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5 Cognitive Activities for Dementia Patients: Enhancing Mental Agility

5 Cognitive Activities for Dementia Patients: Enhancing Mental Agility

There are many ways to keep the mind sharp, like crossword puzzles, card games, and memory exercises. The same also holds true for people living with dementia. There are plenty of cognitive activities to enhance your loved one’s mental agility, and the bonus is that many of them are really fun.

BridgeWater Assisted Living understands exactly what goes into memory care. We believe in building relationships with our residents, learning what they appreciate, and designing a personalized approach to their care plan that maximizes health outcomes. 

Here are our top picks for cognitive activities to bring out the best in your loved one’s care:

1. Strike Up the Band

Music is a powerful tool, allowing us to connect with others while also allowing us to get in tune with our inner selves, and it can assist in the treatment of both verbal and nonverbal dementia patients. A song on the radio can transport us to another time or place, helping to bring back fond memories.

Sometimes, memories that have been dormant for many years until the right note, chord, or song lyrics take us back to that particular moment in our lives. So, when spending time with your loved one, play a little music. Sway to the music or sing along.

Research suggests music can foster an emotional connection between patients and their caregivers. It can also have a sort of soothing effect, reducing agitation, anxiety, and depression. It’s apparent that playing your loved one’s favorite type of music can strike a chord with them, stimulating their mind and lifting their spirits.

2. Make a Family Recipe

Nothing is more special and memorable than a family recipe passed down through the generations. Bring an old family recipe back to life by making it with your loved one in the kitchen.

If they’re physically able to take part in the process, give them an active task to perform. Start with a simple recipe and encourage them to measure and weigh the ingredients, watch the timer, or read along from the recipe book. Cooking up a favorite family meal is a chef’s kiss in more ways than one.

It may remind your loved one of fond times spent with family around the dinner table. It may also awaken their senses through sensory perception, such as touch, taste, and smell. In fact, smell and memory seem to be closely linked, and memories conjured up by the olfactory senses have been shown to be more emotional than those triggered by any other cue.

On top of all that, nothing quite warms the heart like enjoying savory homemade dishes alongside those we love the most.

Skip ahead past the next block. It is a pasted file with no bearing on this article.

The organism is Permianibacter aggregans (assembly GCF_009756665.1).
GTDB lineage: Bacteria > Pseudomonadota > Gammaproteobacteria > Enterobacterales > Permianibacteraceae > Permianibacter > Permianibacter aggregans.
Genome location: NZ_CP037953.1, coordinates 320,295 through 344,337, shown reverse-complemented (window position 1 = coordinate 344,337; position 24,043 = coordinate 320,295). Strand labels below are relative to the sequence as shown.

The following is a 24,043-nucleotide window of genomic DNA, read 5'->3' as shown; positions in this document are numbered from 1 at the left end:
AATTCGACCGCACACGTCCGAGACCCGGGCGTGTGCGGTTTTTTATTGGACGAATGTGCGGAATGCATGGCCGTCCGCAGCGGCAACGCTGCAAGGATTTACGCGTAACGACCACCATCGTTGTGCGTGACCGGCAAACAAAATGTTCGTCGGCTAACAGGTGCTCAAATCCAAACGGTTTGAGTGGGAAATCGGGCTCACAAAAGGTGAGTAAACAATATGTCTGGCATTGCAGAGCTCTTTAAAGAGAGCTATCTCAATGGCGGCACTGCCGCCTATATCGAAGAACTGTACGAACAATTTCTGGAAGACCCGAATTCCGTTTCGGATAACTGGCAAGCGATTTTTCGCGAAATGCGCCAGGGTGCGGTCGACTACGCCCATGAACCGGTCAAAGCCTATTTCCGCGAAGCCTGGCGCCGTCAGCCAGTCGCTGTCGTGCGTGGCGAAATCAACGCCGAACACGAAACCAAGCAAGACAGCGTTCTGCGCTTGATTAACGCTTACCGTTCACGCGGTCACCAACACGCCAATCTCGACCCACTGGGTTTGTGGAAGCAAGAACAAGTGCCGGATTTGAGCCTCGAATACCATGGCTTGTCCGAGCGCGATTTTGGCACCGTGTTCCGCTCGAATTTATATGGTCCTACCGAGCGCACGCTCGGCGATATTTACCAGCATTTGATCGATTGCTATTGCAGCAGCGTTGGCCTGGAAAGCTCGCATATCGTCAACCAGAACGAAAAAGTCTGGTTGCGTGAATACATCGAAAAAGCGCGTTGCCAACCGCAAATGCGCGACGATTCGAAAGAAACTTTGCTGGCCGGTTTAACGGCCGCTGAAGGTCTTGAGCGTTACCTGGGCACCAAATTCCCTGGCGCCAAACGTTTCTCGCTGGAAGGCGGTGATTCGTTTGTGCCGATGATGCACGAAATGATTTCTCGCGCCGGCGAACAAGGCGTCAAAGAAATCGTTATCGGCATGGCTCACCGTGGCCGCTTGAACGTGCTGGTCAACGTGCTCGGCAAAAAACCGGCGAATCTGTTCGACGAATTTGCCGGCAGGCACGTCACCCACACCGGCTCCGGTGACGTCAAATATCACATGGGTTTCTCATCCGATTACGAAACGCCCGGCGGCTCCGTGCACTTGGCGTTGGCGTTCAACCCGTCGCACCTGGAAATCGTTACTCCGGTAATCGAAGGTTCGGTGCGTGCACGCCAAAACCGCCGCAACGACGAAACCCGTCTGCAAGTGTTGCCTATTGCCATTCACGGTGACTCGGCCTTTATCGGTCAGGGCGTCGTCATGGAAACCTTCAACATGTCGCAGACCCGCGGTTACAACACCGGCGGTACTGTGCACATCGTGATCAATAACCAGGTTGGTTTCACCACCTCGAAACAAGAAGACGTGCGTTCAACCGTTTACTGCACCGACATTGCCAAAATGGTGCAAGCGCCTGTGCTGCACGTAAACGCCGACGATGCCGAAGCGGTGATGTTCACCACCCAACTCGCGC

3. Crochet a Custom Piece

There’s perhaps nothing more rewarding than creating something with your own hands. Though many people today are beginning to learn crocheting and knitting skills, they’re second nature for many of the older generations.

Crocheting is also a great exercise in problem-solving. You often follow a pattern when crocheting, and if there are any errors in that pattern (or if you make an error!), you must learn to adapt and correct course. Plus, there’s evidence to suggest that both knitting and crocheting can slow the onset of dementia, as well as help alleviate depression, anxiety, and chronic pain.

Other arts and crafts activities, such as painting, drawing, and sculpting, can also boost your loved one’s mental, physical, and emotional well-being.

4. Play with a Four-Legged Friend

Socialization stimulates the mind. So, if your loved one is an animal lover, encourage them to spend time with a furry friend now and then. It may be soothing for them to pet a dog or have a cat curl up in their lap.

One study about animal-assisted therapy (AAT), specifically dog therapy, found that patients appeared more relaxed, calm, and content when in the company of a dog. Time spent with a dog can help alleviate feelings of depression, anxiety, agitation, and aggression. Animal interaction can also reduce feelings of isolation and loneliness in someone living with dementia.

If introducing a pet to your loved one isn’t feasible, consider a robotic pet as a companion. A second study showed that a PARO robotic pet was effective at reducing stress and anxiety in those living with dementia.

People can form strong bonds with pets just as they do with people. If you can, give your loved one the opportunity to spend some time with a furry friend.

5. Tend to the Garden

There’s nothing quite like spending time in nature on a sunny, warm, beautiful day. Soaking up the sunshine can be beneficial for our mental, physical, and emotional health.

Encourage your loved one to take a daily walk outdoors or tend to a garden. Research suggests that interacting with plants can boost self-esteem, improve mood, and reduce stress. Other research suggests that planting a vegetable garden can improve functioning in areas of the brain linked to memory.

So whenever possible, encourage your loved one to get out and enjoy the great outdoors. It’s easy to do so at BridgeWater. We have beautifully well-maintained grounds with shaded outdoor spaces to enjoy when the sun gets a bit too warm, as it sometimes does in our Arizona communities.

When your loved one makes their stay at BridgeWater, they can enjoy all these cognitive activities and many more. For instance, your loved one can rock out in drum circles or engage in music therapy sessions. We also host fun events like Paint & Sip and Clay Creations, so our residents have the opportunity to create something beautiful with their own two hands.

As we like to say, we have everything you need to live well here. You’ll never be bored at BridgeWater. In fact, one problem you may have is finding time to fit everything into your busy schedule! Arrange a tour of our community today and see how we can support you and your loved ones.